GEOG 861  The Earth is Round and Maps are Flat: Working with Spatial Reference Systems in GIS
This is a sample syllabus.
This sample syllabus is a representative example of the information and materials included in this course. Information about course assignments, materials, and dates listed here is subject to change at any time. Definitive course details and materials will be available in the official course syllabus, in Canvas, when the course begins.
Overview
This class cultivates a working knowledge of geodetic datums, map projections, and grid systems that professionals need to process geospatial data effectively for mapping and analysis.
For students who work with spatial problems that require highprecision locational accuracy, this class will help you choose among the dizzying array of projections, datums, grid systems, and transformation processes to move between those systems to ensure spatial analysis and mapping work is accurate. Since GIS often involves merging multiple datasets, each of which is likely to be the product of a different projection and datum, GIS professionals need to be knowledgeable about these advanced topics to process geospatial data effectively for mapping and analysis.
Objectives
GEOG 861 will provide students with an understanding of the concepts, terminology, and processes that will be useful in manipulating and handling datums, map projections, and coordinate systems.
At the successful completion of this course, students should be able to:
 learn the often complex terminology that is associated with geodetic datums, map projections, and grid systems
 use that terminology to modify and adjust geodetic datum, map projection, and grid system parameters for specific mapping purpose outcomes
 contrast the differences between a geometric and geopotential datum and the characteristics that define each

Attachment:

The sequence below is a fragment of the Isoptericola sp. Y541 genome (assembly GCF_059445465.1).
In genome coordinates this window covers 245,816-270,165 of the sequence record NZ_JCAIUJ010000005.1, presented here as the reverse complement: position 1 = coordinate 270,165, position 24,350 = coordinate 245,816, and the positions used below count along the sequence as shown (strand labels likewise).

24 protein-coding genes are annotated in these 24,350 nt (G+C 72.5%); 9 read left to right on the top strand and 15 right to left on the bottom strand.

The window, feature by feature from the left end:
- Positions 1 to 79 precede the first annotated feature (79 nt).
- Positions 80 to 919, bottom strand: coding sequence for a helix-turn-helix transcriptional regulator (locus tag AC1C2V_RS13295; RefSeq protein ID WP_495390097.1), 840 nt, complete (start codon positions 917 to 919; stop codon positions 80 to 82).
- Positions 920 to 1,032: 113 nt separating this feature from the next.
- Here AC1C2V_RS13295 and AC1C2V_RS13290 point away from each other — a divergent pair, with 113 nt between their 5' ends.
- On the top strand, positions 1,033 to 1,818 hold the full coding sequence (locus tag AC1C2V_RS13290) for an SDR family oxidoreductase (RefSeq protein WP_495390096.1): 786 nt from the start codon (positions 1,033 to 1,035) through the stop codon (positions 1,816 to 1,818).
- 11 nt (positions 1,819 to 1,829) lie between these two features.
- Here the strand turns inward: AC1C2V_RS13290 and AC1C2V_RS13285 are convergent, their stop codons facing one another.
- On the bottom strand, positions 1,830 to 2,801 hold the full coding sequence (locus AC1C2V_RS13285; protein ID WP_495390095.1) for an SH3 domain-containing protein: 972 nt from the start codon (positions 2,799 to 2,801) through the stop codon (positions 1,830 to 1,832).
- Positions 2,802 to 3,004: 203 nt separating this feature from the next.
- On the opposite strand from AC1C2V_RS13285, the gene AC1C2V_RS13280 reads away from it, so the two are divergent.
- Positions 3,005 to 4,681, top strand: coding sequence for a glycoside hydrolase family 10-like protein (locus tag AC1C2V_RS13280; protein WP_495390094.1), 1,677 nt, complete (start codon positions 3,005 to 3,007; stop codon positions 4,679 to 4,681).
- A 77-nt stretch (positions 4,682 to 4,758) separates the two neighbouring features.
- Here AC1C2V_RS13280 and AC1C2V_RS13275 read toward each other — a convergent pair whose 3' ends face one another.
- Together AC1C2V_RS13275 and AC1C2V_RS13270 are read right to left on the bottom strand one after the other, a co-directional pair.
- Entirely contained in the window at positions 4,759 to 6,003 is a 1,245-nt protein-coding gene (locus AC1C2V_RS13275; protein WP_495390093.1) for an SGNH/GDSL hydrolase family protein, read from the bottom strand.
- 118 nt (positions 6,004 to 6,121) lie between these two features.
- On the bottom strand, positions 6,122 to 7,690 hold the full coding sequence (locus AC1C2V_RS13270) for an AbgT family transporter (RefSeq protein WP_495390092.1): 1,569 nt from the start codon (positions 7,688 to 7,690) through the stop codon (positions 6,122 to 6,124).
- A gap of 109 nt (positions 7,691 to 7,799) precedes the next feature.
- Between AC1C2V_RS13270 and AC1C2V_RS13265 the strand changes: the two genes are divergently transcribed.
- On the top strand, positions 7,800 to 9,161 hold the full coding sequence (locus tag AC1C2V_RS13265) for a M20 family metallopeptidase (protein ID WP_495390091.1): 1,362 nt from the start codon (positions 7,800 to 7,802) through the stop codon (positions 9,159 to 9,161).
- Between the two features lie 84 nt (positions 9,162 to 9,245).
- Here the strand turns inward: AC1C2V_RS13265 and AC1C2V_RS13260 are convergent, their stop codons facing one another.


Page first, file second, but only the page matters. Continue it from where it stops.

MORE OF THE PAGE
explain why a specific geodetic datum, map projection, and grid system was adopted for various mapping situations in the GIS environment
 understand how to weave through the often complex GIS environment’s interface when specifying geodetic datum, map projection, and grid system parameters
 understand what impacts will occur as map projection parameters and geodetic datum definitions are modified for a specific coordinate system
 transform datasets from one geodetic datum to another geodetic datum
 perform a coordinate conversion from one map projection into a different map projection
 integrate disparate geodetic datums, map projections, and grid systems into a GIS environment, paying particular attention to the processes involved in aligning all datasets into a single coordinate system definition
 explain the mathematical processes involved in coordinate conversions and geodetic datum transformations
Required Materials
The materials listed here represent those that may be included in this course. Students will find a definitive list in the course syllabus, in Canvas, when the course begins.
Required Textbook
Sickle, Jan Van. 2010. Basic GIS Coordinates. 3rd edition. Boca Raton, Florida: CRC Press (ISBN: 9781498774628).